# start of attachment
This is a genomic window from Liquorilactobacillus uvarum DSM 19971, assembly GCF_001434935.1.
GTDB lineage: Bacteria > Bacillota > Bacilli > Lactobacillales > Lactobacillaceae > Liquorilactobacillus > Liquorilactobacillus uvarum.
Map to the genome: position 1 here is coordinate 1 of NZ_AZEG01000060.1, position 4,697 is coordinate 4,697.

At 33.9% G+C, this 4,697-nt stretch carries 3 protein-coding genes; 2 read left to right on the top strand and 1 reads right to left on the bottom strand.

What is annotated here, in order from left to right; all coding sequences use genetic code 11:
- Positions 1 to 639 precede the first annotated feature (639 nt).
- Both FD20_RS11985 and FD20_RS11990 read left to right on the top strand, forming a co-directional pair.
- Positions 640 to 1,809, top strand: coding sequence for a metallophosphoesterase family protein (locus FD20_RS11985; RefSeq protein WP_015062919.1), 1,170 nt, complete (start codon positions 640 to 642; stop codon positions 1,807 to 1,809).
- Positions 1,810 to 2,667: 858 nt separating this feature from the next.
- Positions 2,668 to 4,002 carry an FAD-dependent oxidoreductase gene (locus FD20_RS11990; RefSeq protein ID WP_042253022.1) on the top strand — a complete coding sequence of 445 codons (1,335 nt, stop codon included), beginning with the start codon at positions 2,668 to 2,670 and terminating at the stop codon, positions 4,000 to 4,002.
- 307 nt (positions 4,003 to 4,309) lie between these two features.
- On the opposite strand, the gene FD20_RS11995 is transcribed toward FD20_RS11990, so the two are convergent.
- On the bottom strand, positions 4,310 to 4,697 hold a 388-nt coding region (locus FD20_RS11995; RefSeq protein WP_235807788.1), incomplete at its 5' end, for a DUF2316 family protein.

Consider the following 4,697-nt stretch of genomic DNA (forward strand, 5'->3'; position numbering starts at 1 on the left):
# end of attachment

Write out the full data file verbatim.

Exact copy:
This is a genomic window from Liquorilactobacillus uvarum DSM 19971, assembly GCF_001434935.1.
GTDB lineage: Bacteria > Bacillota > Bacilli > Lactobacillales > Lactobacillaceae > Liquorilactobacillus > Liquorilactobacillus uvarum.
Map to the genome: position 1 here is coordinate 1 of NZ_AZEG01000060.1, position 4,697 is coordinate 4,697.

At 33.9% G+C, this 4,697-nt stretch carries 3 protein-coding genes; 2 read left to right on the top strand and 1 reads right to left on the bottom strand.

What is annotated here, in order from left to right; all coding sequences use genetic code 11:
- Positions 1 to 639 precede the first annotated feature (639 nt).
- Both FD20_RS11985 and FD20_RS11990 read left to right on the top strand, forming a co-directional pair.
- Positions 640 to 1,809, top strand: coding sequence for a metallophosphoesterase family protein (locus FD20_RS11985; RefSeq protein WP_015062919.1), 1,170 nt, complete (start codon positions 640 to 642; stop codon positions 1,807 to 1,809).
- Positions 1,810 to 2,667: 858 nt separating this feature from the next.
- Positions 2,668 to 4,002 carry an FAD-dependent oxidoreductase gene (locus FD20_RS11990; RefSeq protein ID WP_042253022.1) on the top strand — a complete coding sequence of 445 codons (1,335 nt, stop codon included), beginning with the start codon at positions 2,668 to 2,670 and terminating at the stop codon, positions 4,000 to 4,002.
- 307 nt (positions 4,003 to 4,309) lie between these two features.
- On the opposite strand, the gene FD20_RS11995 is transcribed toward FD20_RS11990, so the two are convergent.
- On the bottom strand, positions 4,310 to 4,697 hold a 388-nt coding region (locus FD20_RS11995; RefSeq protein WP_235807788.1), incomplete at its 5' end, for a DUF2316 family protein.

Consider the following 4,697-nt stretch of genomic DNA (forward strand, 5'->3'; position numbering starts at 1 on the left):